This Easy Homemade Pie Crust Recipe is flaky and light yet firm enough to keep your pies and tarts from falling apart. It is a recipe my Grandmother shared with me and it is the pie crust recipe that will be passed down for generations to come.
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Course: Baking, Dessert, Dinner
Cuisine: American, Baking, Dessert
Keyword: Homemade Pie Crust, Pastry, Pastry Dough, Pie Crust, Pie Dough, Pie Pastry
Prep Time: 15 minutes
Cook Time: 40 minutes
Resting Time: 30 minutes
Total Time: 1 hour 25 minutes
Servings: 16 slices
Calories: 453kcal

Equipment

  • Measuring Cups
  • Measuring Spoons
  • Large Bowl
  • Two Knives or a Pastry Cutter
  • Rolling Pin
  • Pie Tin
  • Oven

Ingredients

  • 1 lb lard chilled
  • 6 cups pastry flour
  • 1 tbsp salt
  • 1 egg room temperature
  • 1 cup cold water
  • 1 tbsp white vinegar

Instructions

  • In a large bowl add 6 cups of pastry flour and 1 lb of lard cut up into cubes. Sprinkle in 1 tbsp of salt
  • Using two knives held together or a pastry cutter cut lard into pastry until the mixture begins to resemble a lumpy oatmeal texture. Stop cutting when the flour mixture starts to show pearl size lumps of lard or slightly larger throughout. You do not want to blend lard into flour mixture completely. These small pieces of fat are what create the flaky crust you are aiming for.
  • In a medium bowl or measuring cup add 1 cup of cold water, 1 egg and 1 tbsp of white vinegar. Mix thoroughly.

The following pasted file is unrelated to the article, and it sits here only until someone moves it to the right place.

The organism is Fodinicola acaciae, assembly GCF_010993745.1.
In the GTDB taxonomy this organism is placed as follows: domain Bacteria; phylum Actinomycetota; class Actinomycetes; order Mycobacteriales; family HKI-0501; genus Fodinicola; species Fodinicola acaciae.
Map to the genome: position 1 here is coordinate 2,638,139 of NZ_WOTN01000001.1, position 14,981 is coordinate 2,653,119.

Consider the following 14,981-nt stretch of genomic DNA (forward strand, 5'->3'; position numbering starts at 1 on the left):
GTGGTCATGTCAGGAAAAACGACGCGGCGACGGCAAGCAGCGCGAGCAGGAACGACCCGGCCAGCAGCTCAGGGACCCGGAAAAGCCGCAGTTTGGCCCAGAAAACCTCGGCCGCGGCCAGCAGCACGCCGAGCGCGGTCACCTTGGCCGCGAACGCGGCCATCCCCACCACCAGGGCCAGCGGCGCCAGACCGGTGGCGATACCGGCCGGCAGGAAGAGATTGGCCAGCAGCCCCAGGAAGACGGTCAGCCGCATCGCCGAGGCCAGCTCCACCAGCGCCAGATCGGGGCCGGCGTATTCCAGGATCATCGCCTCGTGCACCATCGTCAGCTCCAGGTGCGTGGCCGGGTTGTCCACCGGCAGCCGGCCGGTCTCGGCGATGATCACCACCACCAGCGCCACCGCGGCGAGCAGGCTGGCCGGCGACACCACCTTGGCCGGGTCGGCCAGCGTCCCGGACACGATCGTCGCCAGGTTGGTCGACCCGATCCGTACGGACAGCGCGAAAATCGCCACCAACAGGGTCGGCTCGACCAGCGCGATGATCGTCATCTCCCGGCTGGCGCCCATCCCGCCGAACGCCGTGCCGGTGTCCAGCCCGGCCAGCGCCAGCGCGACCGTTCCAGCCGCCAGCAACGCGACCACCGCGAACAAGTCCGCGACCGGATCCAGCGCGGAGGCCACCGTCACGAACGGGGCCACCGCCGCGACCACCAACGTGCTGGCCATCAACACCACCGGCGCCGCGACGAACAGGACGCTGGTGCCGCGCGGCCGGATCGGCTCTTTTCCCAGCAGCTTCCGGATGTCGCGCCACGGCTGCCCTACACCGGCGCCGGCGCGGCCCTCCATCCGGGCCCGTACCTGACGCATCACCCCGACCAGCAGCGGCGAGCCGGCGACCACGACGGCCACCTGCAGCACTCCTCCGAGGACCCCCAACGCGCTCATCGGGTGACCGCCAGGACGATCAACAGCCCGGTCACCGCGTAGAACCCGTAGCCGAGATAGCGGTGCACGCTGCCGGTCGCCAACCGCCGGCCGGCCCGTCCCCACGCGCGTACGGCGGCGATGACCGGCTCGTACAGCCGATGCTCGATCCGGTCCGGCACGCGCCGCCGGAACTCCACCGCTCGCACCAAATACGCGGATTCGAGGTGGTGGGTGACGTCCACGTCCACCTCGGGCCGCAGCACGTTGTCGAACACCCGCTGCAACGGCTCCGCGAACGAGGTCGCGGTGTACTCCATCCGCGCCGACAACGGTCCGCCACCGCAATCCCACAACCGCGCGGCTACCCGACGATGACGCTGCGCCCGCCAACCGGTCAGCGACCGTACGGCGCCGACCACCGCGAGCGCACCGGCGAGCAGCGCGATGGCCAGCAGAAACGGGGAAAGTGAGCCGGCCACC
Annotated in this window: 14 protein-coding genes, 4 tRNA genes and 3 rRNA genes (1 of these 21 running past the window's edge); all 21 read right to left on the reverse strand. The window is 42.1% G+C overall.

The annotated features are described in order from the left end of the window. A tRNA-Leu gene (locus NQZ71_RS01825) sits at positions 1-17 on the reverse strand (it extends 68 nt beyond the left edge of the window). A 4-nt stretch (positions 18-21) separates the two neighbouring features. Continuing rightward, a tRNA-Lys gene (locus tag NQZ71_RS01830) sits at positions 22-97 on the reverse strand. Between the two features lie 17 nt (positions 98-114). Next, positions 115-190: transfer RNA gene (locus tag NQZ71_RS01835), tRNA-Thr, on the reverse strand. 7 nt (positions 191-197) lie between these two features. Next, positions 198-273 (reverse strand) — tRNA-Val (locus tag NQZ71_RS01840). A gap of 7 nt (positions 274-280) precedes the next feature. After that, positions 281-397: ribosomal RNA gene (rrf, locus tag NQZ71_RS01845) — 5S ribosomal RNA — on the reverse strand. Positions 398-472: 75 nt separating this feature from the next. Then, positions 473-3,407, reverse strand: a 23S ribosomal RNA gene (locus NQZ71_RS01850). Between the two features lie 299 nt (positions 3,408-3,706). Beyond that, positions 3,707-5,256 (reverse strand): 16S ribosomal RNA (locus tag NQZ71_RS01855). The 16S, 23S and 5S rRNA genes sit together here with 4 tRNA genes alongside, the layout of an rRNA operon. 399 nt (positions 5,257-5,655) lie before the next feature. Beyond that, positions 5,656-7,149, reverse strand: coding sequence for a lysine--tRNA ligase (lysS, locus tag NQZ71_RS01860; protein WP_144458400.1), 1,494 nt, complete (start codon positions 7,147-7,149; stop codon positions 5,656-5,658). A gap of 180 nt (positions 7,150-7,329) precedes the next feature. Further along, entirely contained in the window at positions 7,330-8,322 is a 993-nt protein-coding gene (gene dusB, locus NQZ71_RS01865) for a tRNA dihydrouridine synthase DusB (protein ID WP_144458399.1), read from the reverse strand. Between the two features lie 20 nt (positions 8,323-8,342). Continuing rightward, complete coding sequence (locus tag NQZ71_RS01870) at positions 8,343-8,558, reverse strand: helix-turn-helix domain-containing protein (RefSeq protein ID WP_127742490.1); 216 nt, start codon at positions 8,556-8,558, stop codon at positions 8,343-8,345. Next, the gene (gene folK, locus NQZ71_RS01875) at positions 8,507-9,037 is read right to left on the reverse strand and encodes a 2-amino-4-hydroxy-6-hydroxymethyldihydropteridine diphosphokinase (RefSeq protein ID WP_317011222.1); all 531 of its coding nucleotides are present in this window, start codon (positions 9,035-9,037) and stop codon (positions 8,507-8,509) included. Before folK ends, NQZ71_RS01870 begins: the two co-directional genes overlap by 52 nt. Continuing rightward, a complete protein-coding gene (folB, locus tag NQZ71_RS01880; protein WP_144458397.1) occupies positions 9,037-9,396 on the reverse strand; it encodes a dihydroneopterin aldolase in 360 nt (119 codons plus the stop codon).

• Gradually pour the egg mixture into the flour mixture and mix with a fork until the flour mixture forms a dough. Mix as little as possible and when there is only a little bit of flour mixture left work to press it into the dough working to form a ball.
  • You will have enough pie dough for two pies top and bottom or 8 mini pies. Cut dough in half for one pie and form two separate balls of dough. Wrap tightly in plastic wrap and let chill in the fridge for about 30 minutes before attempting to roll. If you do not plan to use all the dough you can keep remaining dough in the fridge to chill for up to a week or double wrap tightly in plastic wrap and freeze for up to 3 months.
  • To roll the dough lightly flour the surface and/or line the rolling surface with parchment paper. Dust the top of the dough with a tiny bit more flour and lightly flour your rolling pin. Just a dusting because you don't want to add much flour to the dough itself.
  • Roll the dough out to about a 1/4 inch thickness. To move the rolled dough to the pie tin gently roll the dough around the rolling pin to lift and then roll out gently over the pie tin. Gently press the dough into the bottom of the pie tin ensuring that the bottom is tight along the bottom and all sides. Allow for some dough to hang over the edge of the pie plate. Then using a knife trim the edge to the edge of the pie plate.